Quite interestingly, the 1st Amendment to the Constitution which happened in the year 1951 which sanctioned certain limitations on every Fundamental Right which is also known as reasonable restrictions. Now, parallel to this Constitutional Amendment, the then Nehru Government also enacted a law which was The Press (Objectionable Matter) Act, 1951 was also brought in. This Act was the first legislation of independent India pertaining to media and press.

THE PRESS (OBJECTIONABLE MATTER) ACT 1951

The object of this Act was to put a check on printing and publication of incitement to crime and other objectionable matter. Section 3 of the Act defines the term ‘Objectionable Matter’, “objectionable matter” means any words, signs, or visible representations which are likely to–

  • incite or encourage any person to resort to violence or sabotage for the purpose of overthrowing or undermining the Government established by law in India or in any State thereof or its authority in any area; or
  • incite or encourage any person to commit murder, sabotage, or any offence involving violence; or
  • incite or encourage any person to interfere with the supply and distribution of food or other essential commodities or with essential services; or
  • seduce any member of any of the armed forces of the Union or of the police forces from the allegiance of his duty, or prejudice the recruiting of persons to serve in any such force or prejudice the discipline of any such force; or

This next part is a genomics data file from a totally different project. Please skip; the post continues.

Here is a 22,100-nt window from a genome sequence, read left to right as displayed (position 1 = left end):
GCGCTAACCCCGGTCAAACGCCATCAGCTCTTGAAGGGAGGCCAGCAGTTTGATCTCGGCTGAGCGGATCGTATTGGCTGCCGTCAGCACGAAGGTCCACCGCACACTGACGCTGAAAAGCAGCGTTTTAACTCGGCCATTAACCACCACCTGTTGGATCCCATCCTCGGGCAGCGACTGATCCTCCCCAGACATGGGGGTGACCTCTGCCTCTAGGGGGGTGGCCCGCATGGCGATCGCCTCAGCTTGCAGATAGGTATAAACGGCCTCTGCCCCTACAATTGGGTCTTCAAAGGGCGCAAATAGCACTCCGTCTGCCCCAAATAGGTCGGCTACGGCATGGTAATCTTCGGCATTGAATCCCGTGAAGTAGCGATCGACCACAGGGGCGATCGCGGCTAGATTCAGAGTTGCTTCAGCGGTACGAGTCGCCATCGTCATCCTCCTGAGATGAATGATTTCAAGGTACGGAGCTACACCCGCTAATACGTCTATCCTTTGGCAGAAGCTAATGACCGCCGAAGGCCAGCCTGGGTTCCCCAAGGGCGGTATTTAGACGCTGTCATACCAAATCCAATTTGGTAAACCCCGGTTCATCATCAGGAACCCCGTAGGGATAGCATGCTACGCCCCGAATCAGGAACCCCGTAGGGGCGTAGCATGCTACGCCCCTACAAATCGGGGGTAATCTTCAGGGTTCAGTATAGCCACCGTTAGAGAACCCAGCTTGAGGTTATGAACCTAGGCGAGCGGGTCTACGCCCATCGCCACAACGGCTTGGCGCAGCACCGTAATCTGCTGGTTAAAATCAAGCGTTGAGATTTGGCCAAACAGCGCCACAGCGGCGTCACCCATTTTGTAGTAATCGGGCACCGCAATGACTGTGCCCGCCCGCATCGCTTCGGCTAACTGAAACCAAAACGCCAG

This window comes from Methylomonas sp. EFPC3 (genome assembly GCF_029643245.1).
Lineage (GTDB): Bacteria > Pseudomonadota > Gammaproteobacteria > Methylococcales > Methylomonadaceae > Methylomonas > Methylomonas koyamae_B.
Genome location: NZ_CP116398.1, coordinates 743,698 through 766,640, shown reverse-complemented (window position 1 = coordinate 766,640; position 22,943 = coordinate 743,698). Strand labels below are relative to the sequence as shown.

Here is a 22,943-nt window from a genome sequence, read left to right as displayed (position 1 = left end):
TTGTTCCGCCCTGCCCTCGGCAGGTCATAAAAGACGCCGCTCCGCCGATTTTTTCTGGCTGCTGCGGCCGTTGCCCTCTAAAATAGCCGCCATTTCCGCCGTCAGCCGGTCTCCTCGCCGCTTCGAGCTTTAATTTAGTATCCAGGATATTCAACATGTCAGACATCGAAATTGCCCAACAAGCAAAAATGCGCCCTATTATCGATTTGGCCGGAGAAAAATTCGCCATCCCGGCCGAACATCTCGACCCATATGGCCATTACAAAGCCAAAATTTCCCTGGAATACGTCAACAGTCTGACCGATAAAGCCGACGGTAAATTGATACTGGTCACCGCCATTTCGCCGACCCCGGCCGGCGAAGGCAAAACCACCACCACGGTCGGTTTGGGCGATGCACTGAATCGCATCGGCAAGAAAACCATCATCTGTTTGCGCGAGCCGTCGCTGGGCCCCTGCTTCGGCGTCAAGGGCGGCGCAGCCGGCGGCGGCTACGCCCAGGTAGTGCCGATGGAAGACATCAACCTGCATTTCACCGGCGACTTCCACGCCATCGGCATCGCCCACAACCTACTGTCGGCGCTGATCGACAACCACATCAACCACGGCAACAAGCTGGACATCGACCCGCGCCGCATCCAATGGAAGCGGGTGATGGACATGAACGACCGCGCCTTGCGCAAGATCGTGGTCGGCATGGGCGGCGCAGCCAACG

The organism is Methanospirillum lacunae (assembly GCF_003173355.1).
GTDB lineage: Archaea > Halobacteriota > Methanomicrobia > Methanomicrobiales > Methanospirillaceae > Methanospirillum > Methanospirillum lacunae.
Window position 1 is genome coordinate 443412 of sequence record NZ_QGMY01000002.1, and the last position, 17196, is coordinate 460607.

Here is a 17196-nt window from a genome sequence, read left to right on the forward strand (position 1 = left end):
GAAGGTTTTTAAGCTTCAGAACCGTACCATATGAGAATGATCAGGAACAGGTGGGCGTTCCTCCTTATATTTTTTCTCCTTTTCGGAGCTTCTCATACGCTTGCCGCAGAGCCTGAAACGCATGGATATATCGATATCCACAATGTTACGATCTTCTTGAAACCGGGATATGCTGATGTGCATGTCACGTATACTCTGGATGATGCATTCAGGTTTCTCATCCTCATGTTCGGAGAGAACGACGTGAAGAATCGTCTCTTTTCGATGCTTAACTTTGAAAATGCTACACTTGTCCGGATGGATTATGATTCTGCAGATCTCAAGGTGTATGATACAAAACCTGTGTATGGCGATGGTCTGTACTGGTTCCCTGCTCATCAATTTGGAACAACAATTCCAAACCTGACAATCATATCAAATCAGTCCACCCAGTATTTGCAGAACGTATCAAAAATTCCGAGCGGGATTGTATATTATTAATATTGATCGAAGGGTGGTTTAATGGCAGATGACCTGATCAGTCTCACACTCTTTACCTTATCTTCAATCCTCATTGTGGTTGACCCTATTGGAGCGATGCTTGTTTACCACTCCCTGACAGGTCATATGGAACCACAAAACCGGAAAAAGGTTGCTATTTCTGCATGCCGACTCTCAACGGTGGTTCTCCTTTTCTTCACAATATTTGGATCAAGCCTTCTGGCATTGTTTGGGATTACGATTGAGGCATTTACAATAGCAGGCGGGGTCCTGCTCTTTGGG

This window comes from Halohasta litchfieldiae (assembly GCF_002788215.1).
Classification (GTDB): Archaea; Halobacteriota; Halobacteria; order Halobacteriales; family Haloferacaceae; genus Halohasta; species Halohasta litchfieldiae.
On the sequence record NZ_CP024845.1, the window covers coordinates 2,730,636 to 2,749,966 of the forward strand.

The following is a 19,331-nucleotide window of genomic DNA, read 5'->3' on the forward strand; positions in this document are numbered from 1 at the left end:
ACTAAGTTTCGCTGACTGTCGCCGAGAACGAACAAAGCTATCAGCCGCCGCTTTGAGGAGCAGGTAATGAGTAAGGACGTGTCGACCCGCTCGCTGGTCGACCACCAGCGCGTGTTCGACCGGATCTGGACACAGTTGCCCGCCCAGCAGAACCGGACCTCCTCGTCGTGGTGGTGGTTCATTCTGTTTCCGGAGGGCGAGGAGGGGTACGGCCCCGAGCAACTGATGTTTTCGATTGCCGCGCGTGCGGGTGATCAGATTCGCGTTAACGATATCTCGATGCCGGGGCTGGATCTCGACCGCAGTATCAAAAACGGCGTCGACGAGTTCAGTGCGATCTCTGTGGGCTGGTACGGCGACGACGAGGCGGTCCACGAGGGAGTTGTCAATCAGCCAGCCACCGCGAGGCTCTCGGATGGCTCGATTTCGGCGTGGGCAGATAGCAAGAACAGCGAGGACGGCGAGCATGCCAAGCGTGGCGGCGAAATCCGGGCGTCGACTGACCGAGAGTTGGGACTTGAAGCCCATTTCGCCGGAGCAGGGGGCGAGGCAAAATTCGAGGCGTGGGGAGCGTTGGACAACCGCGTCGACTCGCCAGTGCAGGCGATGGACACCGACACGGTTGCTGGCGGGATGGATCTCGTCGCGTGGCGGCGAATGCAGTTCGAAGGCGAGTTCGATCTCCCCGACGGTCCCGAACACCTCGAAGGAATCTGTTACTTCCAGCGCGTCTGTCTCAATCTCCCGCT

• promote feelings of enmity or hatred between different sections of the people of India;
  • are grossly indecent, or are scurrilous or obscene or intended for blackmail.

The Act also provides for punishment of the individual journalist, the media organization, or the newspaper editor-in-chief, if it is found that they are violating any provision of this Act. Thus, restricting the Freedom of Speech and Expression of the media organizations.

MEDIA TRIAL- A THREAT TO JUDICIARY

The recent episode of media trial in the Sushant Singh Rajput Case is undoubted, one of the classic examples of media and journalists masquerading as judges and delivering the verdict from their newsrooms. This is not the first time that media trial has taken place, there are other examples of media trials which include the Saravjeet Singh-Jasleen Kaur case, 2015, the Jessica Lal case, 2010, the Priyadarshini Mattoo case, 2006 and the Bijal Joshi rape case, 2005.